WordPress tutorials: SiteGround also offers free WordPress tutorials for beginners—which are especially helpful when you want to start building your site, or if you want to add a few more complex features.

Get started with SiteGround!

Shared hosting and WordPress hosting plans

For some of SiteGround’s services, they offer three different plans, so there’s a little something for everyone. But, before I tell you the prices, know that SiteGround is currently running a special, and the prices listed below are those specials.

The plans for their Shared hosting and WordPress hosting the prices go as follows:

Start Up–what you will likely need to get started

  • $3.95/mo. (current special price, regular price is $11.95)
  • One website
  • 10GB Web space
  • Suitable for about 10,000 monthly visits
  • All Essential features

GrowBig

  • $5.95/mo. (current special price, regular is $19.95)
  • Multiple websites
  • 200GB Web space
  • Suitable for ~ 25,000 Visits Monthly
  • All Essential features
  • Premium features: Free site transfer, priority tech support, backup restores

GoDeep

  • $11.95/mo. (current special price, regular is $34.95/mo.)
  • Multiple Websites
  • 30GB Web Space
  • Suitable for ~ 100,000 Visits Monthly
  • All Essential features
  • Premium features: Free site transfer, priority tech support, backup restores
  • Geeky Advance features

Get started with SiteGround!

Cloud Hosting plans

Entry

  • Price: $80.00/mo
  • 2 CPU Cores
  • 4GB Memory
  • 40GB SSD Space
  • 5TB Data Transfer

Business

  • Price $120.00/mo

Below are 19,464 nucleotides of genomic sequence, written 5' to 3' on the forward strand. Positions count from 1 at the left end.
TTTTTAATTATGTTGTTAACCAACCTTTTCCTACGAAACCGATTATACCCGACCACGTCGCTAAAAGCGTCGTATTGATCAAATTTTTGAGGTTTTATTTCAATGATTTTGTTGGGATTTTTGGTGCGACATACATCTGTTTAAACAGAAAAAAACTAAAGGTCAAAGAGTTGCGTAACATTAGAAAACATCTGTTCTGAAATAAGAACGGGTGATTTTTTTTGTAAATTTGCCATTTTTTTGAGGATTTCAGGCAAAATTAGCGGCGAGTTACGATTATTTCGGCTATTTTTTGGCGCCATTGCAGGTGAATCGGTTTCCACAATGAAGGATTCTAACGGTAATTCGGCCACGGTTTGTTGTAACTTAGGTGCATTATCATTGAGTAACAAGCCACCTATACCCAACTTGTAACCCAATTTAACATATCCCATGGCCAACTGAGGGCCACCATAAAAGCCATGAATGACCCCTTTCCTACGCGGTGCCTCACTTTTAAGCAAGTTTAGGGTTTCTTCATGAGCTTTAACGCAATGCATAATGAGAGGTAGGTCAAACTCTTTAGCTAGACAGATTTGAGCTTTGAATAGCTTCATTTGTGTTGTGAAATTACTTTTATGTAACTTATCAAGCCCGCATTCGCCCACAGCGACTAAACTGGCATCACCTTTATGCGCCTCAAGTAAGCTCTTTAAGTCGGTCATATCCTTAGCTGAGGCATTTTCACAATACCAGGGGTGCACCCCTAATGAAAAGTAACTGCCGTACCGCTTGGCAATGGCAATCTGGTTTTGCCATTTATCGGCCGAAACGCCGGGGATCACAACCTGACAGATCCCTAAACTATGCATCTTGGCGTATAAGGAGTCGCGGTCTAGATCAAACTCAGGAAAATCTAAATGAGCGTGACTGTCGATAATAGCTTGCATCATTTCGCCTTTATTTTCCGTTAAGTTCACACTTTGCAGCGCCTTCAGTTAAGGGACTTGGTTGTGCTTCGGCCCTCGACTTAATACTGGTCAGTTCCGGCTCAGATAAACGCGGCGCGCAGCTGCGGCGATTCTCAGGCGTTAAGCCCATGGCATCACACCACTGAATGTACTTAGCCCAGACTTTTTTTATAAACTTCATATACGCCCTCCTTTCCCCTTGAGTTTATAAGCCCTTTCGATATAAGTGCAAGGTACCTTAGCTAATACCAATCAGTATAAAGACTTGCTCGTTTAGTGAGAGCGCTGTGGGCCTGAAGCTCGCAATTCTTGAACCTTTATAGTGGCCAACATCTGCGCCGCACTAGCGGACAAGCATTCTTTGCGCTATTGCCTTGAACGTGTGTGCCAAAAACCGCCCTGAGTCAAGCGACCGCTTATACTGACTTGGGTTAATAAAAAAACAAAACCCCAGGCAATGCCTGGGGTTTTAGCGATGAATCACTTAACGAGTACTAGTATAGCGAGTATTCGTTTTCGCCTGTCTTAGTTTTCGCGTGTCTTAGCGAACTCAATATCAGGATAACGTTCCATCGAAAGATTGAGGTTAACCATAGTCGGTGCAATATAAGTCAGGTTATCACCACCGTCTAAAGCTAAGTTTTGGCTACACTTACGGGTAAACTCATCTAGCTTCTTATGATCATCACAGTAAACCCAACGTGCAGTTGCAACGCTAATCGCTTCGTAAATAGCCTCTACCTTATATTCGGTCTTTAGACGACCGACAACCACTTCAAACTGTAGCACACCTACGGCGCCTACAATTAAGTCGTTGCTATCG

• 3 CPU Cores
  • 6GB Memory
  • 60GB SSD Space
  • 5TB Data Transfer

Business Plus

  • Price $160.00/mo
  • 4 CPU Cores
  • 8GB Memory
  • 80GB SSD Space
  • 5TB Data Transfer

Super Power

  • Price $240.00/mo
  • 8 CPU Cores
  • 10GB Memory
  • 120GB SSD Space
  • 5TB Data Transfer

Get started with SiteGround!

Support

SiteGround is great when it comes to support for their customers. They have support agents that are available 24/7 through phone or chat. And for those who know nothing about technology, SiteGround can still help you set up and successfully run your site!

They offer a set-up wizard to get you started, tutorials (not just for WordPress), and a webinar series.

Pros and Cons of SiteGround

To give you a better picture, here's a small chart of just some of the pros and cons of SiteGround:

ProsCons
High-speed hostingRelatively high prices after their special price runs out
Very secureLimited disk space
Free WordPress services Better options for more tech savvy customers
Great customer support

My experience

Looking around on the site and researching SiteGround, I would absolutely recommend SiteGround. If you're looking for something simple, you can pay the $3.95 a month (special price) and get started.

But, what I found especially helpful, however, was the free WordPress services. It's not secret that WordPress can be difficult, so the tutorials alone are great if you need to go the cheap route and sign-up for WordPress.

It doesn't matter if you're creating a site for the first time and looking for a reliable host, or if you want someone to do the nitty gritty work for you and create (and manage) a site–SiteGround has something for you!

Get started with SiteGround!

SiteGround Review--Web Hosting Made Easy

Passion To Profit: A Journey In Self-Publishing

Passion to Profit

Decisions to be made

There are many people who have been able to successfully ‘game’ the self-publishing world to reach a #1 best seller in a given category in a matter of days. I was never in this for the quick wins. My dream is to be the next Margaret Atwood, or the next Stephen King, or, perhaps more appropriately, the first MK Williams. I wanted to take the stories that I had been jotting down and writing and share them with the world in the hopes that they would inspire others, and that yes, maybe one day, I would be one of the well known and respected authors in American Literature.